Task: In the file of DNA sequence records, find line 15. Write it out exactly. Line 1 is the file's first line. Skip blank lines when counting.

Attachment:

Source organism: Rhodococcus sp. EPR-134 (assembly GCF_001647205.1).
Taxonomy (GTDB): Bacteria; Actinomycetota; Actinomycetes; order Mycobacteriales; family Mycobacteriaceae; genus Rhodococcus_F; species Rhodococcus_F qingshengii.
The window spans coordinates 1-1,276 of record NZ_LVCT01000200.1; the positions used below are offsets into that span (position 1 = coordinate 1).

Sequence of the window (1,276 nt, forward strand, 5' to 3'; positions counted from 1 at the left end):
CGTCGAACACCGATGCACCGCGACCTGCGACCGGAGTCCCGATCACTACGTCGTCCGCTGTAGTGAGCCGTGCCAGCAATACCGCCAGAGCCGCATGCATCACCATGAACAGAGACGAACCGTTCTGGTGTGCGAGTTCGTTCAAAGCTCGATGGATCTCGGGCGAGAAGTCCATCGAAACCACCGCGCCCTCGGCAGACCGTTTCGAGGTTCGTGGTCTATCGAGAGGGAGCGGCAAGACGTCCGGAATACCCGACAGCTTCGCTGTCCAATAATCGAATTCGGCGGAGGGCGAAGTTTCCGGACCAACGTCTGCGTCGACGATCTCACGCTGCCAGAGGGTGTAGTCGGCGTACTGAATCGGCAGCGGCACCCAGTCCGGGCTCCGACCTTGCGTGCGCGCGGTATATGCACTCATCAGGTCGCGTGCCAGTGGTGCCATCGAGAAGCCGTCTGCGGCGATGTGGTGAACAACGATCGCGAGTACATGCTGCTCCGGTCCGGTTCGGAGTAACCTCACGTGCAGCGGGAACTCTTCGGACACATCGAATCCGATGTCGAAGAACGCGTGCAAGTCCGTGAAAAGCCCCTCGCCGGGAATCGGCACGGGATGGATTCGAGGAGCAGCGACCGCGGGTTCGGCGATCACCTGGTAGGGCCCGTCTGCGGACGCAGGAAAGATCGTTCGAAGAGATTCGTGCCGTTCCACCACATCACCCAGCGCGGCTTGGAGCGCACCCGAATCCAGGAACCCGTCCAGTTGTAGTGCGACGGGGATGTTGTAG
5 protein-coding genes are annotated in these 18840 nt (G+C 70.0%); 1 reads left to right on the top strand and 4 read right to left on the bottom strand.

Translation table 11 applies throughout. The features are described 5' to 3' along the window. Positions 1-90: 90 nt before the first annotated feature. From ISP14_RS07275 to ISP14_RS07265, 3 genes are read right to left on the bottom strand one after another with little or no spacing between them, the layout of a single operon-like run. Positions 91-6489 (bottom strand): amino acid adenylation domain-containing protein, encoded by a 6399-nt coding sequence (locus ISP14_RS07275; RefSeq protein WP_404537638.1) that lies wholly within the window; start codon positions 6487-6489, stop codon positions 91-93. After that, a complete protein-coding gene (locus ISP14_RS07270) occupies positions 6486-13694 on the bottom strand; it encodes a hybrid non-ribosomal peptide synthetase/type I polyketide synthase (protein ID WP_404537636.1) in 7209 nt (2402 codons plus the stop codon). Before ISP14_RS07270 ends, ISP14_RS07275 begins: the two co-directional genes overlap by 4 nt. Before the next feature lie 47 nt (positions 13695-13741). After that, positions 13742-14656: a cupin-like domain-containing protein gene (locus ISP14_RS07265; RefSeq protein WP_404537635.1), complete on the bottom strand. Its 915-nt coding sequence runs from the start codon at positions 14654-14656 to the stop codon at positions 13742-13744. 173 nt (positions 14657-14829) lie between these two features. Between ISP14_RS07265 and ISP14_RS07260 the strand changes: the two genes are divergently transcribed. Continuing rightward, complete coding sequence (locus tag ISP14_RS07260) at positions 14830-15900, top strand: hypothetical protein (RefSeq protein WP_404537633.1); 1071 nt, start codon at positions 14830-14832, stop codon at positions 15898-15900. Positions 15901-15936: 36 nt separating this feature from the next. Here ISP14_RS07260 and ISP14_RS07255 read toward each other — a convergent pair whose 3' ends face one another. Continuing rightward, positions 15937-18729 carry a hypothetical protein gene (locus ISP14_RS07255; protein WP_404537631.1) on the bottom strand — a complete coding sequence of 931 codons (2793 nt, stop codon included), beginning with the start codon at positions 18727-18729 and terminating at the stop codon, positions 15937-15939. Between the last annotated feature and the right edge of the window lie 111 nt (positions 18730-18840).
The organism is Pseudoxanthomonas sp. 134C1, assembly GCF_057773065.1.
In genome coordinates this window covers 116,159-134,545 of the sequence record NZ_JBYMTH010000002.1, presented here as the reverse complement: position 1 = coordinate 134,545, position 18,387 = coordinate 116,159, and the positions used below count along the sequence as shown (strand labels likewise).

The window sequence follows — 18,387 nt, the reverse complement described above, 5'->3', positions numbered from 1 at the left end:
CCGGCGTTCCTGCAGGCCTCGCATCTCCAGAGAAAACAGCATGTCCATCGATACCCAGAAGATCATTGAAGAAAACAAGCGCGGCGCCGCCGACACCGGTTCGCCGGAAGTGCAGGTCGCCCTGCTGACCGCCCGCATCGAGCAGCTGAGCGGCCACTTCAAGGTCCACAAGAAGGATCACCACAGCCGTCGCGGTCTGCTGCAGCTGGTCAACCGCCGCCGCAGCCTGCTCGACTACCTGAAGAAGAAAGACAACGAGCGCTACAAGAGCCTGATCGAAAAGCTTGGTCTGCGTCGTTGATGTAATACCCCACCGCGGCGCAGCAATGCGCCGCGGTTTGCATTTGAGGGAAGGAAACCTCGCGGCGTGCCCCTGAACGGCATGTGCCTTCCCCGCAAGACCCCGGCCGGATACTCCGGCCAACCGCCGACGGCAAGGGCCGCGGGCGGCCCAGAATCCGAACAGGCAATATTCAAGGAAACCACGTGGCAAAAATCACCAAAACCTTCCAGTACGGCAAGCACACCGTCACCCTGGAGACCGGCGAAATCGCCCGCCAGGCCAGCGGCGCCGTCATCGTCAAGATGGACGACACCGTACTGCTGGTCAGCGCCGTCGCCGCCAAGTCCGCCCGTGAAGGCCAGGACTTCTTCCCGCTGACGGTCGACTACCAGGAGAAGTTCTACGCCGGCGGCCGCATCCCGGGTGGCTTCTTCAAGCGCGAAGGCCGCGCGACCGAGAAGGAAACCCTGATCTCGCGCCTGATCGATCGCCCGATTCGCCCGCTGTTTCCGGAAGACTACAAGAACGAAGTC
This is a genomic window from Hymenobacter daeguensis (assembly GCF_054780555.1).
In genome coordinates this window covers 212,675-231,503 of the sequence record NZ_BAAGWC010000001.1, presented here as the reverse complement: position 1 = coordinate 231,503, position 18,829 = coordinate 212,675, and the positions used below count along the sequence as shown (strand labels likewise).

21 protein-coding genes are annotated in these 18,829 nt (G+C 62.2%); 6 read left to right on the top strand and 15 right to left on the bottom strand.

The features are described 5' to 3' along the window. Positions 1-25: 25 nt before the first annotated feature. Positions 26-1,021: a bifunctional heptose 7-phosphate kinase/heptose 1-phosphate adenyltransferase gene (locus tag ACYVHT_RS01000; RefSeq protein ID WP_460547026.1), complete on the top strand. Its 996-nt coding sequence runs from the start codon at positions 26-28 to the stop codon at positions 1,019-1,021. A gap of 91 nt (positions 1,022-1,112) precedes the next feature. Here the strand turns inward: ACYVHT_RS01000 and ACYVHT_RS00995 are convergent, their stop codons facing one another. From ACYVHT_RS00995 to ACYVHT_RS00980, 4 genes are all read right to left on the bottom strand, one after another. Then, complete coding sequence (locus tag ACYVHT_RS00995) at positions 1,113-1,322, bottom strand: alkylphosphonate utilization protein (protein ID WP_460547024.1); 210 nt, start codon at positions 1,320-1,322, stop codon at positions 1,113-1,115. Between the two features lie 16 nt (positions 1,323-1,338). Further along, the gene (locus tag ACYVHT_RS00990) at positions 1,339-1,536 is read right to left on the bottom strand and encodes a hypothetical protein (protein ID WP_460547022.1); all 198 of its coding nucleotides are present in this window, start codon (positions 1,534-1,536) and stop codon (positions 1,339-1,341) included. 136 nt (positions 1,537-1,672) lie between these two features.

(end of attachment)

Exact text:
The features are described 5' to 3' along the window. Positions 1-25: 25 nt before the first annotated feature. Positions 26-1,021: a bifunctional heptose 7-phosphate kinase/heptose 1-phosphate adenyltransferase gene (locus tag ACYVHT_RS01000; RefSeq protein ID WP_460547026.1), complete on the top strand. Its 996-nt coding sequence runs from the start codon at positions 26-28 to the stop codon at positions 1,019-1,021. A gap of 91 nt (positions 1,022-1,112) precedes the next feature. Here the strand turns inward: ACYVHT_RS01000 and ACYVHT_RS00995 are convergent, their stop codons facing one another. From ACYVHT_RS00995 to ACYVHT_RS00980, 4 genes are all read right to left on the bottom strand, one after another. Then, complete coding sequence (locus tag ACYVHT_RS00995) at positions 1,113-1,322, bottom strand: alkylphosphonate utilization protein (protein ID WP_460547024.1); 210 nt, start codon at positions 1,320-1,322, stop codon at positions 1,113-1,115. Between the two features lie 16 nt (positions 1,323-1,338). Further along, the gene (locus tag ACYVHT_RS00990) at positions 1,339-1,536 is read right to left on the bottom strand and encodes a hypothetical protein (protein ID WP_460547022.1); all 198 of its coding nucleotides are present in this window, start codon (positions 1,534-1,536) and stop codon (positions 1,339-1,341) included. 136 nt (positions 1,537-1,672) lie between these two features.